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Issue 04/2019

  • Text
  • Bioplastics
  • Materials
  • Biobased
  • Products
  • Plastics
  • Biocomposites
  • Biodegradable
  • Carbon
  • Germany
  • Properties
Highlights: Blowmoulding Composites Basics: Home Composting Cover Story: Cove PHA Bottles

Machinery Biodegradable

Machinery Biodegradable blown film in West Africa Manufacturer in Benin switches from polyethylene-based to biodegradable products with help from Coperion Coperion (Stuttgart, Germany) has enabled Benin (West Africa)-based blown film manufacturer Asahel Benin Sarl. to produce sustainable, biobased plastic films in the future by delivering a complete compounding system and sharing the corresponding process engineering expertise. Before plastic bags and packaging were banned in Benin in July of 2018, this west African manufacturer had made its plastic films using polyethylene (PE). The new law forced the company to completely convert its production. Following a successful test and training phase at Coperion’s Stuttgart test lab, Asahel Benin will produce biodegradable compounds in its home country with the aid of a ZSK twin screw extruder and will then further process these on its existing blown film machinery into biodegradable bags and packaging materials. Importation, production, sale, and possession of petroleum-based plastic bags and packaging has been forbidden in Benin since 2018. Until then, Asahel Benin had used both new PE compounds as well as recyclate for manufacturing its films that were then used predominantly in household products and in shopping bags for supermarkets. Intensive tests at Stuttgart test lab When the new law took effect, the blown film manufacturer had to radically alter its production. Asahel Benin turned to the compounding experts at Coperion. From this first contact, a cooperative partnership quickly arose, as did a new corporate strategy thereafter. Asahel Benin ordered a laboratory-scale compounding system to develop a biodegradable compound formulation that could be used in existing blown film manufacturing facilities. The lab-scale system includes a ZSK 26 Mc18 twin screw extruder, four highly accurate powder, pellet, and liquid feeders, as well as a water bath, an air wipe and a strand pelletizer type SP 50. Before the complete system could be delivered to Benin and put into service, it was assembled and tested intensively at Coperion’s Stuttgart location in the test lab. Sharing process engineering expertise Throughout the entire project, Asahel Benin could fall back on Coperion’s comprehensive, process engineering expertise, for both the mastery of the entire system’s complexity as well of as the seamless interaction of its components, and in particular relating to the twin screw extruder’s configuration. Formulations with starch content, for example, represent a particular challenge for configuring the twin screws, as the melting zone in the extrusion process must both melt polymers and plastify non-meltable starch while adding liquid. Moreover, David Romaric Tinkou, Development Leader of Asahel Benin Sarl., received comprehensive training on the compounding machine’s operation. Thus began the development of a formulation for the necessary biopolymer. Flexible set up Coperion’s experts designed the compounding system for Asahel Benin very flexibly in order to enable maximum freedom in developing a suitable formulation. In so doing, the system can allow materials to be added from many different components as well as intensive melt devolatilization. Following the die head with nozzle comes a water bath for strand cooling, dewatering of the strand surfaces using an air wipe, and a strand pelletizer. David Romaric Tinkou is very satisfied with how the project went: “It was clear quite quickly that we needed a new business strategy to keep operating our blown film plants here in Benin. I’m very happy that with Coperion, I encountered experienced experts in the field of biodegradable compounds. Coperion delivered not only the necessary technology, but also shared the necessary process engineering expertise with me so that we can manufacture biodegradable compounds ourselves now in Benin.” Peter von Hoffmann, General Manager Business Unit Engineering Plastics & Special Applications at Coperion, explained: “We’re thrilled that we could support Asahel Benin in switching over their production in order to accomplish it more sustainably. Biodegradable compounds from renewable raw materials unite high productiontechnical demands with environmental sustainability. Particularly for manufacturers of short-lived household, industrial and agricultural products, these compounds represent a long-term, sustainable alternative to petroleum-based raw materials such as PE. Typical areas of application include single-use flatware, trash bags and trash can liners, food packaging, shopping bags, drinking straws, and agricultural films.” www.coperion.com From left to right: Peter von Hoffmann, General Manager Business Unit Engineering Plastics & Special Applications; Levin Batschauer, Sales Manager Special Applications; Markus Fiedler, Senior Process Engineer (all from Coperion) and David Romaric Tinkou of Asahel Benin Sarl., in front of the ZSK system at the Coperion test lab in Stuttgart. Photo: Coperion, Stuttgart 22 bioplastics MAGAZINE [04/19] Vol. 14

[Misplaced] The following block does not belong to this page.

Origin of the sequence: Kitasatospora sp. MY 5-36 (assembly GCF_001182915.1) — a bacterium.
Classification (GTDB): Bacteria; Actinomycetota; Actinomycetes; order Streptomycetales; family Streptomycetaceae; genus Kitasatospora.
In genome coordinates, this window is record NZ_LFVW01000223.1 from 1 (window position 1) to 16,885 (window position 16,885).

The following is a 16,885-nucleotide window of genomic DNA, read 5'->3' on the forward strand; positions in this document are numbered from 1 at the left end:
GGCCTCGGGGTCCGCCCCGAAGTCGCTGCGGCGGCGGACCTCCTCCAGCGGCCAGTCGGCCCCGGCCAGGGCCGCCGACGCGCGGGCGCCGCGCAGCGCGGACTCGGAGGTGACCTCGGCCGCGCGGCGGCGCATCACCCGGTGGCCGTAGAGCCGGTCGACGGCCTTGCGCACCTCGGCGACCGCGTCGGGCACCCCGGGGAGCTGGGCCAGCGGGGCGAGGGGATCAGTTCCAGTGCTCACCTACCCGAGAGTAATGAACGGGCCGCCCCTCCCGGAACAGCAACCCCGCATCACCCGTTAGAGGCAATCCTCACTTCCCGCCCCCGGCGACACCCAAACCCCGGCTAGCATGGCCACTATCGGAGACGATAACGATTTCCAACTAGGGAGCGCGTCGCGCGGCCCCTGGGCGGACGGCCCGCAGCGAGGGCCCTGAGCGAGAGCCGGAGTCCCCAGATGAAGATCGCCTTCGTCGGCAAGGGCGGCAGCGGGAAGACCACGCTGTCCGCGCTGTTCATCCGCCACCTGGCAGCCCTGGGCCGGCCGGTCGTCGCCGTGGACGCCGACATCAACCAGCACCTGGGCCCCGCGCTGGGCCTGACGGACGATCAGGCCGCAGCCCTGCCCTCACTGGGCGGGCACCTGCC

Materials PHA’s: the natural materials of the future A White Paper Polyhydroxyalkanoates or PHA’s are a series of natural bio-benign materials that have appeared in nature for over 3 billion years, similar to other natural materials like wood, other cellulose based materials, proteins and starch. PHA’s were first discovered in 1888 and first isolated and characterized in 1925. In the 1960’s researchers discovered that micro-organisms produce them from sugars, starches, cellulosic materials and vegetable oils and that the materials were part of the metabolism in plants, animals and humans providing energy and nutrition. A large variety of micro-organisms (Pseudomonas Putida, Ralstona Eutropha, a.o.) make different types of PHA materials comprising more than 150 different building blocks or monomers depending on the available nutrition in their environment. However, the molecular weight of these PHA materials occurring in nature is too low to use them for applications where petroleum plastics are used. During the last 20-30 years dozens of initiatives from all over the world have been started to make PHA materials useful for durable and structural applications as an alternative to the chemically synthesized polymers and by mimicking nature in a consistent way. A large variety of suitable micro-organisms are being used to convert many different feedstock sources, like gas, liquid or solid waste streams. After-use value chains are By: Jan Ravenstijn Founbding Member of GO!PHA Meersen, The Netherlands being created for several waste streams this way, resulting in a contribution to the circular economy. Today there are 9 different PHA material families, which all have different properties, so they can cover a broad range of applications for durable, structural and one-timeuse articles. PHA materials can substitute petroleum plastics for onetime-use applications that often by design or improper waste management end up in the environment (e.g. micro-beads in cosmetic products or drinking straws). Biodegradation of PHA materials in all environments (compost, soil, water) is comparable to or faster than cellulose (i.e. paper). PHA materials can partly substitute any of the traditional fossil-based polymer families, so the accessible market for PHA materials is very large. Depending on type and grade, PHA materials can be used for injection molding, extrusion, thermoforming, foam, non-wovens, fibers, 3Dprinting, paper and fertilizer coating, glues, adhesives, as additive for reinforcement or plasticization or as building block for thermosets in paints and foams. Also, their use in medical applications like sutures and wound closures is already commercial, since the material is bioresorbable. GO!PHA, the Global Organization for PHA is a member-driven, non-profit initiative to accelerate the development, commercialization and adoption of the PHA polymers across industries and product segments globally. GO!PHA provides a platform for advocacy in policy and legislation, technical and scientific knowledge development, market development and proliferation and communication and to facilitate joint development initiatives on matters of common interest. GO!PHA is co-organizing the new 4th day of the Bioplastics Business Breakfast at K’2019 on October 20 th , 2019 (www.bioplastics-breakfast.com) www.gopha.org Magnetic for Plastics www.plasticker.com • International Trade in Raw Materials, Machinery & Products Free of Charge. • Daily News from the Industrial Sector and the Plastics Markets. • Current Market Prices for Plastics. • Buyer’s Guide for Plastics & Additives, Machinery & Equipment, Subcontractors and Services. • Job Market for Specialists and Executive Staff in the Plastics Industry. Up-to-date • Fast • Professional bioplastics MAGAZINE [04/19] Vol. 14 23